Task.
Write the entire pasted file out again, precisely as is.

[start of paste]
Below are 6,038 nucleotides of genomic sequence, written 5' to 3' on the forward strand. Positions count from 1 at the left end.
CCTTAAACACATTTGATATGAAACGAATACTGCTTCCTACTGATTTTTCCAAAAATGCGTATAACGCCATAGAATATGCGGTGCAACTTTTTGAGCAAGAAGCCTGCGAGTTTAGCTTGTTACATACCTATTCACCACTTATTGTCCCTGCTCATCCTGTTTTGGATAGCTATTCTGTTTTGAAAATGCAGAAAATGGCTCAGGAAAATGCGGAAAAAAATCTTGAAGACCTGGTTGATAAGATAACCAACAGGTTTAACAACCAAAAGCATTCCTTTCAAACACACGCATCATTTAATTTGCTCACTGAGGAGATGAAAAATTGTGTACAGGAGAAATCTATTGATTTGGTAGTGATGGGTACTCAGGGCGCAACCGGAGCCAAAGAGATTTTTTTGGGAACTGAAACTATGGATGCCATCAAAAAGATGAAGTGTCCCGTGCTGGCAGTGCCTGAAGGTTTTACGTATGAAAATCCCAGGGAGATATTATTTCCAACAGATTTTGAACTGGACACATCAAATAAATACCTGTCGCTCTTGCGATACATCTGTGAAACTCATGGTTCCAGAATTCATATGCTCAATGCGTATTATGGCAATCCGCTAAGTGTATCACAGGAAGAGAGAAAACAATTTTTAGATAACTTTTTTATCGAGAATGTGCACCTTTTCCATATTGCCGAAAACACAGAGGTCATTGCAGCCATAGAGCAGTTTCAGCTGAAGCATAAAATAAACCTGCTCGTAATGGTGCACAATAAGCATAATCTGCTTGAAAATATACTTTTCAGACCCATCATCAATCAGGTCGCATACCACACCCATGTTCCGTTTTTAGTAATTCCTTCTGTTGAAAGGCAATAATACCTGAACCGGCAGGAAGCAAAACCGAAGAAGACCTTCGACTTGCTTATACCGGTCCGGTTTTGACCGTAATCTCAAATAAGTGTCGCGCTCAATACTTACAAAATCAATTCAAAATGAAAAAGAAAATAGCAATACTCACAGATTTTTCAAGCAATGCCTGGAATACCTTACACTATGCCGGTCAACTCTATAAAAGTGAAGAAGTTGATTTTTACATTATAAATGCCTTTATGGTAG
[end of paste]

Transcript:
Below are 6,038 nucleotides of genomic sequence, written 5' to 3' on the forward strand. Positions count from 1 at the left end.
CCTTAAACACATTTGATATGAAACGAATACTGCTTCCTACTGATTTTTCCAAAAATGCGTATAACGCCATAGAATATGCGGTGCAACTTTTTGAGCAAGAAGCCTGCGAGTTTAGCTTGTTACATACCTATTCACCACTTATTGTCCCTGCTCATCCTGTTTTGGATAGCTATTCTGTTTTGAAAATGCAGAAAATGGCTCAGGAAAATGCGGAAAAAAATCTTGAAGACCTGGTTGATAAGATAACCAACAGGTTTAACAACCAAAAGCATTCCTTTCAAACACACGCATCATTTAATTTGCTCACTGAGGAGATGAAAAATTGTGTACAGGAGAAATCTATTGATTTGGTAGTGATGGGTACTCAGGGCGCAACCGGAGCCAAAGAGATTTTTTTGGGAACTGAAACTATGGATGCCATCAAAAAGATGAAGTGTCCCGTGCTGGCAGTGCCTGAAGGTTTTACGTATGAAAATCCCAGGGAGATATTATTTCCAACAGATTTTGAACTGGACACATCAAATAAATACCTGTCGCTCTTGCGATACATCTGTGAAACTCATGGTTCCAGAATTCATATGCTCAATGCGTATTATGGCAATCCGCTAAGTGTATCACAGGAAGAGAGAAAACAATTTTTAGATAACTTTTTTATCGAGAATGTGCACCTTTTCCATATTGCCGAAAACACAGAGGTCATTGCAGCCATAGAGCAGTTTCAGCTGAAGCATAAAATAAACCTGCTCGTAATGGTGCACAATAAGCATAATCTGCTTGAAAATATACTTTTCAGACCCATCATCAATCAGGTCGCATACCACACCCATGTTCCGTTTTTAGTAATTCCTTCTGTTGAAAGGCAATAATACCTGAACCGGCAGGAAGCAAAACCGAAGAAGACCTTCGACTTGCTTATACCGGTCCGGTTTTGACCGTAATCTCAAATAAGTGTCGCGCTCAATACTTACAAAATCAATTCAAAATGAAAAAGAAAATAGCAATACTCACAGATTTTTCAAGCAATGCCTGGAATACCTTACACTATGCCGGTCAACTCTATAAAAGTGAAGAAGTTGATTTTTACATTATAAATGCCTTTATGGTAG